Rock Your World
After Edmund keyboardist Yates takes a break from the keys to entertain the crowd at Projekt Revolution
By Andy Argyrakis, Senior Music Editor, GospelMusicChannel.com
After Edmund Rocks Projekt Revolution
"There were about 150 area bands who signed up and viewers voted on who would ultimately make the top 12," says the group's keyboardist, who goes by the moniker Yates, phoning in after the gig. "We wound up in that next rank with somewhere between 40,000 and 50,000 votes and the folks at MTV choose us as one of the acts to warm up the Atlanta show, which was a true honor to be recognized."
The group played the final local slot on what's known as the "Revolution Stage," presenting an innovative blend of electronic elements and fuzzy distortion fromtheir latest CD Hello (Slanted). And as is their tradition, members switched instruments several times between the set, adding a hearty dose of artistic diversity to the all-day experience. "Christian audiences are awesome, but this show was great because it was out of our comfort zone," continues Yates. "We were kind of nervous going into the show, but after we were done, we realized people are people and they like music period. It was really cool to see the same songs and same parts of the show go over just as well with a mainstream audience."
Outside of being relieved, the guys were admittedly humbled by the experience, especially when validated by the MTV2 crew (who filmed the festivities) and other acts on the tour (most notably Atreyu). But rather than using the event as a springboard to greater fame, the group simply hopes the show was able to expand its ministry platform beyond the church's walls.
"We don't want to be one of these Christian bands that goes out there overly protective of who we are, but at the same time, we want to make sure the message is not preachy or condemning [to non-believers]," adds frontman/guitarist Mitch Parks. "We just told everybody at the end of the set that Jesus loves them and we'd love the opportunity to meet them, which is really when the conversations that have the most impact happen. We didn't necessarily get to pray with anyone or lead them to Jesus in those few moments, but we certainly did everything we could to further His name and let people know He loves them, which yielded a really positive response."
Southern Rocker on the Straight and Narrow
"I would've gone to even darker corners had Mama's Pride went on that tour," he admits during a face-to-face chat on a radio tour stop in Chicago, citing simultaneous addiction to alcohol and drugs. "[At that time], the only real peace I ever found was when we were on stage, but the minute you go backstage and get back into real life, if you're not happy with who you are, those problems are right there waiting for you when all the applause and encores are over."
After the Atlantic era, the famed player temporarily retired from music and opened a restaurant in St. Louis with his wife, who became a Christian and tried to get her husband on the same track. She even got the entertainer to church one night when the preacher specifically addressed addiction, but Liston went straight to the bar after the service to drink 13 beers out of additional denial. However, his heart finally softened two years later, leading to a full-fledged Christian conversion after running against the tide for so many years.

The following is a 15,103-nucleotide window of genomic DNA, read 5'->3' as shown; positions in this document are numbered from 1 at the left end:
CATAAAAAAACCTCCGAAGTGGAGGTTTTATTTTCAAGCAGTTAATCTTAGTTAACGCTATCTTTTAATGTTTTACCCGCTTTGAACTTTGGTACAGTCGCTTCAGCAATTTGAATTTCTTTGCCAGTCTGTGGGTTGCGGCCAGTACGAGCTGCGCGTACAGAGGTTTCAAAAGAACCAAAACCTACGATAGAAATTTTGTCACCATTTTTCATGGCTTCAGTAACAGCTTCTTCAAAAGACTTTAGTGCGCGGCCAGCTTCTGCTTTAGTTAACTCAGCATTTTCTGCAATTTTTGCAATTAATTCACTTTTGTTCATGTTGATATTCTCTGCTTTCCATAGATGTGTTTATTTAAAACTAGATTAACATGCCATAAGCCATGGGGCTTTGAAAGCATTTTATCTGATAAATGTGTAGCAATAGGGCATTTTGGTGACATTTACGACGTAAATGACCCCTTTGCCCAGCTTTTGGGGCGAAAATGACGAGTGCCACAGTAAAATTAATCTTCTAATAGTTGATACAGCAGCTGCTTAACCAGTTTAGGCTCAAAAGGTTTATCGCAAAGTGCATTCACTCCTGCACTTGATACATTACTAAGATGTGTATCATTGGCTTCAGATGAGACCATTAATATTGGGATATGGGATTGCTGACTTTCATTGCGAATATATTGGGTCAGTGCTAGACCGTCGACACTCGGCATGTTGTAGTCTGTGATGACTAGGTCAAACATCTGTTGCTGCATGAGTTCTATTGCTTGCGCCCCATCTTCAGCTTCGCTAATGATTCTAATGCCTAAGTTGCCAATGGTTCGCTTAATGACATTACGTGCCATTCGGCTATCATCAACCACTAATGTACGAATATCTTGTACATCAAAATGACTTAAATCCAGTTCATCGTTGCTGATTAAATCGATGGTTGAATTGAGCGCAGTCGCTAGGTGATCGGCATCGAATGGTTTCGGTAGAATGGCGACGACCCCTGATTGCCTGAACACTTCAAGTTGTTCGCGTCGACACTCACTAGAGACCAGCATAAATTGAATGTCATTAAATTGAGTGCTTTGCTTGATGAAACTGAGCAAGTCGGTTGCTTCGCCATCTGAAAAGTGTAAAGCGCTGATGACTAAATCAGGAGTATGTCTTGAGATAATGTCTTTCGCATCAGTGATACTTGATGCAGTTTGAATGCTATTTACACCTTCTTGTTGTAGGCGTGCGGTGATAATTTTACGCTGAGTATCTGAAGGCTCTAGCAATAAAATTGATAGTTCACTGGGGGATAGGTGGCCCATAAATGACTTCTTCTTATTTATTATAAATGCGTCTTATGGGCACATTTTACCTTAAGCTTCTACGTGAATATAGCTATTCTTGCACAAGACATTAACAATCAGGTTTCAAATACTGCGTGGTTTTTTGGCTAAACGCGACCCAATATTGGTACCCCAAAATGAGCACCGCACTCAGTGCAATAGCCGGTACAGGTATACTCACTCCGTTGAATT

Fast forward to today and Liston finally released his debut Christian disc No Other Name (Koch), which picks up in the snarling tradition of Mama's Pride. "A lot of artists become Christians and they soften their style, but I've always been a southern rocker, so this CD is exactly who I am!" he says of the collection, which was cut in Memphis' famed Ardent Studios (Led Zeppelin, Bob Dylan, The White Stripes) under the production of Jim Gaines (Stevie Ray Vaughan, Carlos Santana, George Thorogood). "My heart is to run into as many guys [from the old days] that I can to show them there's life on the other side of this [mainstream rock n' roll] deal. You don't have to be afraid of God or think you're too screwed up to go to church, which is the biggest misconception. God loves you just the way you are and it's not some club where you're either in or out."
About the Writer
Andy Argyrakis is a Chicago-based entertainment writer/photographer who appears in the Chicago Tribune, Illinois Entertainer, Daily Journal, Concert Livewire, Hear/Say Magazine and Image Chicago (to name few). His record label writing credits include Warner Brothers, Atlantic, Curb, EMI and Universal, with additional photo credits for Fuse TV, Live Nation, Nikon, Pollstar, Celebrity Access, Paste Magazine, MTV.com and Vibe.com. He's also the author/narrator of "Access Matthews" (an audio CD tracing the career of Dave Matthews Band) and spends considerable time on tour, including outings with Arlo Guthrie, The Guess Who, Madina Lake (on Linkin Park's Projekt Revolution) and Gospel Music Channel's very own "Gospel Dream" (where he served as season one judge).
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